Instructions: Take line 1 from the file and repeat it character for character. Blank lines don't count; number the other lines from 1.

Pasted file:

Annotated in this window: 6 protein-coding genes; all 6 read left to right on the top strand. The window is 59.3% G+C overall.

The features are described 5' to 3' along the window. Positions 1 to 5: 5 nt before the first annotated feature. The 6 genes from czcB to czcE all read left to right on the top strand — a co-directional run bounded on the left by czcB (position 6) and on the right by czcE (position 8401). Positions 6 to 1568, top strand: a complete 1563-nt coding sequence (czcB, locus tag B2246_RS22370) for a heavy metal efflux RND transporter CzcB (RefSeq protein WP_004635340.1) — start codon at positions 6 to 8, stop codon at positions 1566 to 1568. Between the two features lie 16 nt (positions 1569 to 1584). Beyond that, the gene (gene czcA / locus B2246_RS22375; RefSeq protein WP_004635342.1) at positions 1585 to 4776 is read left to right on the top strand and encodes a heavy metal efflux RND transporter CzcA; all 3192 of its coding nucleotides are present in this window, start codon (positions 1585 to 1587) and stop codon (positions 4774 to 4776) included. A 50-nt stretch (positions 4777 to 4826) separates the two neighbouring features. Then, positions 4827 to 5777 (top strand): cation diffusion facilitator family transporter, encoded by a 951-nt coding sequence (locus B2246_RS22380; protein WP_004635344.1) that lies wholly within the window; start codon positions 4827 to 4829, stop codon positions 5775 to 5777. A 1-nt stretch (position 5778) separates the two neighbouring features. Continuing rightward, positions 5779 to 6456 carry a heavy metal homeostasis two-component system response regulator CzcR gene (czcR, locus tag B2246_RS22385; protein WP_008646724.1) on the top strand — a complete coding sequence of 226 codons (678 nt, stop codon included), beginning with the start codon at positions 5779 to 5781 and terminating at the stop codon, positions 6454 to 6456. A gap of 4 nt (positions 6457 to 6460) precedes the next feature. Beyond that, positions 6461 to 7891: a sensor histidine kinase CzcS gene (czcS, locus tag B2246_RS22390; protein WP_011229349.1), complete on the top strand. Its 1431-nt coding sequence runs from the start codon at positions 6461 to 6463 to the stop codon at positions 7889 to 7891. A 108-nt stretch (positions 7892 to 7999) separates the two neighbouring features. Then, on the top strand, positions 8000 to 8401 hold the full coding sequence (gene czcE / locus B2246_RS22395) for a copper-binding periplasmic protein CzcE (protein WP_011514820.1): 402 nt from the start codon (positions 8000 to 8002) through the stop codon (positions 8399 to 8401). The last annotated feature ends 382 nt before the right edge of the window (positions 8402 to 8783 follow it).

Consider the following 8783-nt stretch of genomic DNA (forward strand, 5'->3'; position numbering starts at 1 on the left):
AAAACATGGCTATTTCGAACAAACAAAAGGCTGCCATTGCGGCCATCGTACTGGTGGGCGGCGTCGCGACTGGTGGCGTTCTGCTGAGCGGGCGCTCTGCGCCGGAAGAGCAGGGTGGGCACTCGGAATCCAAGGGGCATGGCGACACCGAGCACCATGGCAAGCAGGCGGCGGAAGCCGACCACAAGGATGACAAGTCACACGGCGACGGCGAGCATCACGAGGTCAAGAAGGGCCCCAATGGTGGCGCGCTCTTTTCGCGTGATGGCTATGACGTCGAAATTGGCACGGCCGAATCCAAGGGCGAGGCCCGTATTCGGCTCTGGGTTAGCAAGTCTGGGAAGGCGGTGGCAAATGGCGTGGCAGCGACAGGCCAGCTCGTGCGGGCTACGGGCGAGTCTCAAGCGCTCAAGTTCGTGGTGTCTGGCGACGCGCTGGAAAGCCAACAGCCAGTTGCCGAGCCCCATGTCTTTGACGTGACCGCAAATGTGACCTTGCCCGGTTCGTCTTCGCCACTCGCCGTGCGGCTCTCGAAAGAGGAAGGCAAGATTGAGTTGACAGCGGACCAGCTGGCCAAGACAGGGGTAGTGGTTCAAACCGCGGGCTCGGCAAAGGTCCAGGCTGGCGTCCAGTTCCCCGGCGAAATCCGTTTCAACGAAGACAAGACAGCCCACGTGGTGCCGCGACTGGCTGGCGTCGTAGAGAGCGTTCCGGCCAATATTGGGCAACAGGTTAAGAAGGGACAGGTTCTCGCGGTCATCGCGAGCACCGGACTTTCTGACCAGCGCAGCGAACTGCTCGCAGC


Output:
Annotated in this window: 6 protein-coding genes; all 6 read left to right on the top strand. The window is 59.3% G+C overall.